Pediatric facial fracture, pediatric facial trauma or pediatric fracture

Accidents that lead to fractures (breaks) of facial, head or neck bones can cause irregularities in appearance or function. For instance, they can cause problems with breathing, eating or drinking.

Pediatric torticollis

This condition causes the head to twist unusually and tilt to one side. Torticollis is caused by a muscle spasm.

Sleep apnea

This condition interrupts breathing during sleep, and often causes snoring.

Anomalies or Malformations of the Head or Face

parker being examined by dr. hertzler

Our team provides expert diagnosis and advanced treatment for conditions that cause irregularities in the shape of the head, face, or neck, including:

  • Eye socket anomaly: Irregular eye sockets are present at birth and may cause unusual eye placement and function.
  • Congenital, facial, and craniofacial anomalies: Certain syndromes or other conditions can lead to unusual differences in the way the face or head appear. These irregularities can sometimes affect daily activities, including breathing, eating, drinking or sleeping.
  • Jaw deformity/malformed jaw: An imbalance in the upper or lower jaw may be present at birth or can be due to an injury. Problems with the jaw can affect speaking, eating, biting, smiling, breathing or a combination of any of these.
  • Nasal deformity/Nasal malformation: Unusual formations in or around the nose are congenital (present at birth), and can include deviated septum, cleft lip or other unusual appearance.
  • Skull malformation or skull anomaly: Certain syndromes or other conditions can lead to differences in the way the skull appears. These differences can sometimes affect daily activities, including breathing, eating, drinking or sleeping.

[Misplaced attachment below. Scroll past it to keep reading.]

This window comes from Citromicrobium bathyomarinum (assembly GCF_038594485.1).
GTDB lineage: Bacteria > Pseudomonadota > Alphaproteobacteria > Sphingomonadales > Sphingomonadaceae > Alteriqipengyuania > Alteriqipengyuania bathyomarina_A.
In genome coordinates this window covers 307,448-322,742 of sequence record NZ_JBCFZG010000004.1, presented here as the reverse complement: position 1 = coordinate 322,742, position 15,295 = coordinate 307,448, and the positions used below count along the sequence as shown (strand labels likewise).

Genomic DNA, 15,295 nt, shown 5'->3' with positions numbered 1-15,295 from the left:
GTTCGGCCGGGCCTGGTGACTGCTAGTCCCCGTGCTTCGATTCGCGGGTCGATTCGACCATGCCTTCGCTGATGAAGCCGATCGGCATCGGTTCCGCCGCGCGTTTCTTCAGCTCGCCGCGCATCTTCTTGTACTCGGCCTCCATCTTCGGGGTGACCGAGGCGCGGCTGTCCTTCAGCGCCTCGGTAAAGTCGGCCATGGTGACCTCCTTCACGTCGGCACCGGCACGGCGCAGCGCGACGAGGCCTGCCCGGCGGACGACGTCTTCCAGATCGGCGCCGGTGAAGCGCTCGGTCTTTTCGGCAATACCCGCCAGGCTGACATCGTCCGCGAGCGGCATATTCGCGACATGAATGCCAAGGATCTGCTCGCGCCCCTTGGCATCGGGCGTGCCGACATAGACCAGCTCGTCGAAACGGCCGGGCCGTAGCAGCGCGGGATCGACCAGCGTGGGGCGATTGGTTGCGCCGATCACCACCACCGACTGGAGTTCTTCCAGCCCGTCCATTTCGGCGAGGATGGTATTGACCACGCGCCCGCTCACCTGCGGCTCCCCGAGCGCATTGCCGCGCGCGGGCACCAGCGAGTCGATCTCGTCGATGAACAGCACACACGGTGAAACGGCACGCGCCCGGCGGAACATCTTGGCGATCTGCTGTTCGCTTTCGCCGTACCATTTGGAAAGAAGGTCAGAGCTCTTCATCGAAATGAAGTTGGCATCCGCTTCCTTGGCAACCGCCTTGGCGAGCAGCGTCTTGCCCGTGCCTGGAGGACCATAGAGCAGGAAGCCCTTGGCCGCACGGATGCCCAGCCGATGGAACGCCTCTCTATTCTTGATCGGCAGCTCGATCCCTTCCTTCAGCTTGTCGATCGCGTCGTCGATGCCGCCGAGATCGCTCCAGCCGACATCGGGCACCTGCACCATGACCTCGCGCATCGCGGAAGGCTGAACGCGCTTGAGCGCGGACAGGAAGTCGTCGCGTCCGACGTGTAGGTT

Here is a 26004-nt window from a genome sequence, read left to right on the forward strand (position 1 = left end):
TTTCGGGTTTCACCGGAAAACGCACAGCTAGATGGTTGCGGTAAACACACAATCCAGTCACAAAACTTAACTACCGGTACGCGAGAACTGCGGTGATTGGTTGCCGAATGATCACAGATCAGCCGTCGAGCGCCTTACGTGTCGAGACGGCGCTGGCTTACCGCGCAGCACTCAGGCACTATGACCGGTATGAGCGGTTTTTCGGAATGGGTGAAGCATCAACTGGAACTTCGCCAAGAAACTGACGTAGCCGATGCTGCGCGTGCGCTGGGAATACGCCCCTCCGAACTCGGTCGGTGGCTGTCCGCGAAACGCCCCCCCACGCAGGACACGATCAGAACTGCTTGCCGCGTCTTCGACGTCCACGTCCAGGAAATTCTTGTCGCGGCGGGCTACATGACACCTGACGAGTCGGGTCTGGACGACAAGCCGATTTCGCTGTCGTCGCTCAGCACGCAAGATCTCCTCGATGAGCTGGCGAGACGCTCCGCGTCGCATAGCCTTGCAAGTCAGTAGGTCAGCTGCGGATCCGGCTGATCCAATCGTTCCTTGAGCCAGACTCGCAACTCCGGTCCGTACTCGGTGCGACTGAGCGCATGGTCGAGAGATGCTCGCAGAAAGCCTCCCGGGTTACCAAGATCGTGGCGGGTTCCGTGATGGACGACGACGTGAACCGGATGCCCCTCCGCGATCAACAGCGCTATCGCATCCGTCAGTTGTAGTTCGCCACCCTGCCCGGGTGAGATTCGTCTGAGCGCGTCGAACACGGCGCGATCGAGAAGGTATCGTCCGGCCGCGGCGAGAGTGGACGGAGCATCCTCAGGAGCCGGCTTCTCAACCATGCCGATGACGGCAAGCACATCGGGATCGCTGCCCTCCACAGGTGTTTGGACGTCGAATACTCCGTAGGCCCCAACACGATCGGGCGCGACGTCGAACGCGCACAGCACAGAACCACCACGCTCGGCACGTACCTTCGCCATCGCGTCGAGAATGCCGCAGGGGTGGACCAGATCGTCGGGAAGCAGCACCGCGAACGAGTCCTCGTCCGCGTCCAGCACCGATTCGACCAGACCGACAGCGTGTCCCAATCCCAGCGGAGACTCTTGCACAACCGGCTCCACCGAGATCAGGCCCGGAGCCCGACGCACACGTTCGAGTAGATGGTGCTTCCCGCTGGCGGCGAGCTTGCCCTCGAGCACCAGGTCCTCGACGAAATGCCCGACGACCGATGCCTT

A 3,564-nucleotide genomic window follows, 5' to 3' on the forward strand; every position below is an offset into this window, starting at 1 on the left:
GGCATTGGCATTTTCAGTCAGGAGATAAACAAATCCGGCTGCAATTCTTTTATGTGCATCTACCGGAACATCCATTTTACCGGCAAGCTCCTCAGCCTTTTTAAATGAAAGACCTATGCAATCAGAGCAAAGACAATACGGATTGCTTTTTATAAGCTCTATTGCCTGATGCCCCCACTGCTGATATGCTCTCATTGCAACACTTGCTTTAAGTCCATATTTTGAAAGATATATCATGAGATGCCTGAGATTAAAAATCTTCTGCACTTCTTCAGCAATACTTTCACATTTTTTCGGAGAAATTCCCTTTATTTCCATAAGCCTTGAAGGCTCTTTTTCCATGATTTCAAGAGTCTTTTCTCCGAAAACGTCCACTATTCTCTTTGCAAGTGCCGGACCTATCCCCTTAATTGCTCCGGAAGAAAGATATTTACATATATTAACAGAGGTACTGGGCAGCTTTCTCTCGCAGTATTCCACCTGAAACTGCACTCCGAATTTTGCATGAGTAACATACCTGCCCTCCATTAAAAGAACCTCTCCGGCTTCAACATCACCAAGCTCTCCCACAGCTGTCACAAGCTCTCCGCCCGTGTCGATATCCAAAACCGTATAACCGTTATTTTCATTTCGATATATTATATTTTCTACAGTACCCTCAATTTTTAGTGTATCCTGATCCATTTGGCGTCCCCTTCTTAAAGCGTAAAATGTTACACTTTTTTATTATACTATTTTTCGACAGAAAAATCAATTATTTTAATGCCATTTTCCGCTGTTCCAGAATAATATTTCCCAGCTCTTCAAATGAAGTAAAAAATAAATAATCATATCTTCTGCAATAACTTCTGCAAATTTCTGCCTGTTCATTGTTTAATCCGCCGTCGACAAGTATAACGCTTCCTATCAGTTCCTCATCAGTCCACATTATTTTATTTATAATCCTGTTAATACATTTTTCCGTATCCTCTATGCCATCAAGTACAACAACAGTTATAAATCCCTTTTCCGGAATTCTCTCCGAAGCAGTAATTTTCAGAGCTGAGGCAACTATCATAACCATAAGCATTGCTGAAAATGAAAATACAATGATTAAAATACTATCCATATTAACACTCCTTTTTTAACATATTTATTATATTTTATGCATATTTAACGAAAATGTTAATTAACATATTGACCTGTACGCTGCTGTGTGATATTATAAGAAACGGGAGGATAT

Treatments for Craniofacial Conditions

Our team offers the latest treatments for children with craniofacial conditions. When possible, we use minimally invasive procedures to minimize downtime, reduce chance of infection and reduce scarring.

Craniosynostosis repair

Our craniofacial team is proud to offer the latest in research-backed treatment options for your child. Their doctor may recommend treating craniosynostosis with traditional surgery, such as cranial vault remodeling (CVR), or with a minimally invasive surgery. Learn more about how we treat craniosynostosis.

Virtual surgical planning (VSP)

Our surgeons use VSP to carefully plan our surgical procedures. Your child’s surgeon uses computerized tomography (CT) imaging to create a 3D model of your child’s head and determine the best course of action for their treatments. Using VSP, we can often offer:

  • Reduced surgery time
  • Greater precision